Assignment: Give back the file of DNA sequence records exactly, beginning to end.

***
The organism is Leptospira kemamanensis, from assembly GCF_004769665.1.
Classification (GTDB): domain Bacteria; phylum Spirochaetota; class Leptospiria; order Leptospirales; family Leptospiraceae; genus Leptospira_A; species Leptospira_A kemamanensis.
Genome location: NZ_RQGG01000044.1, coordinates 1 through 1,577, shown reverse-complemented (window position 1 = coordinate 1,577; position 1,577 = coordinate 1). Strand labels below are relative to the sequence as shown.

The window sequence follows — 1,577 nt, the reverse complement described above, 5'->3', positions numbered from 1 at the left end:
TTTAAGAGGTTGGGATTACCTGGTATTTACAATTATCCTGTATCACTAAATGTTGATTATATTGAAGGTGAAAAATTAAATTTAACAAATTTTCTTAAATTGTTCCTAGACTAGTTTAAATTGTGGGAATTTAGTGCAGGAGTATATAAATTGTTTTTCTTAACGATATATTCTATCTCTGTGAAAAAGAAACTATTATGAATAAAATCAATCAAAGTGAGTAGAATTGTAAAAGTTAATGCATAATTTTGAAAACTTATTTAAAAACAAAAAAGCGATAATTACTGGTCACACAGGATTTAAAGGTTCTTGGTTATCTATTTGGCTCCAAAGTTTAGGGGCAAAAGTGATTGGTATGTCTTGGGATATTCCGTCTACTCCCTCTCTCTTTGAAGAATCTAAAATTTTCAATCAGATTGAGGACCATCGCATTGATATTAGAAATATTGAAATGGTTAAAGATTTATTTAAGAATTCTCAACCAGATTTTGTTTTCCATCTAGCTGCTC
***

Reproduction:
The organism is Leptospira kemamanensis, from assembly GCF_004769665.1.
Classification (GTDB): domain Bacteria; phylum Spirochaetota; class Leptospiria; order Leptospirales; family Leptospiraceae; genus Leptospira_A; species Leptospira_A kemamanensis.
Genome location: NZ_RQGG01000044.1, coordinates 1 through 1,577, shown reverse-complemented (window position 1 = coordinate 1,577; position 1,577 = coordinate 1). Strand labels below are relative to the sequence as shown.

The window sequence follows — 1,577 nt, the reverse complement described above, 5'->3', positions numbered from 1 at the left end:
TTTAAGAGGTTGGGATTACCTGGTATTTACAATTATCCTGTATCACTAAATGTTGATTATATTGAAGGTGAAAAATTAAATTTAACAAATTTTCTTAAATTGTTCCTAGACTAGTTTAAATTGTGGGAATTTAGTGCAGGAGTATATAAATTGTTTTTCTTAACGATATATTCTATCTCTGTGAAAAAGAAACTATTATGAATAAAATCAATCAAAGTGAGTAGAATTGTAAAAGTTAATGCATAATTTTGAAAACTTATTTAAAAACAAAAAAGCGATAATTACTGGTCACACAGGATTTAAAGGTTCTTGGTTATCTATTTGGCTCCAAAGTTTAGGGGCAAAAGTGATTGGTATGTCTTGGGATATTCCGTCTACTCCCTCTCTCTTTGAAGAATCTAAAATTTTCAATCAGATTGAGGACCATCGCATTGATATTAGAAATATTGAAATGGTTAAAGATTTATTTAAGAATTCTCAACCAGATTTTGTTTTCCATCTAGCTGCTC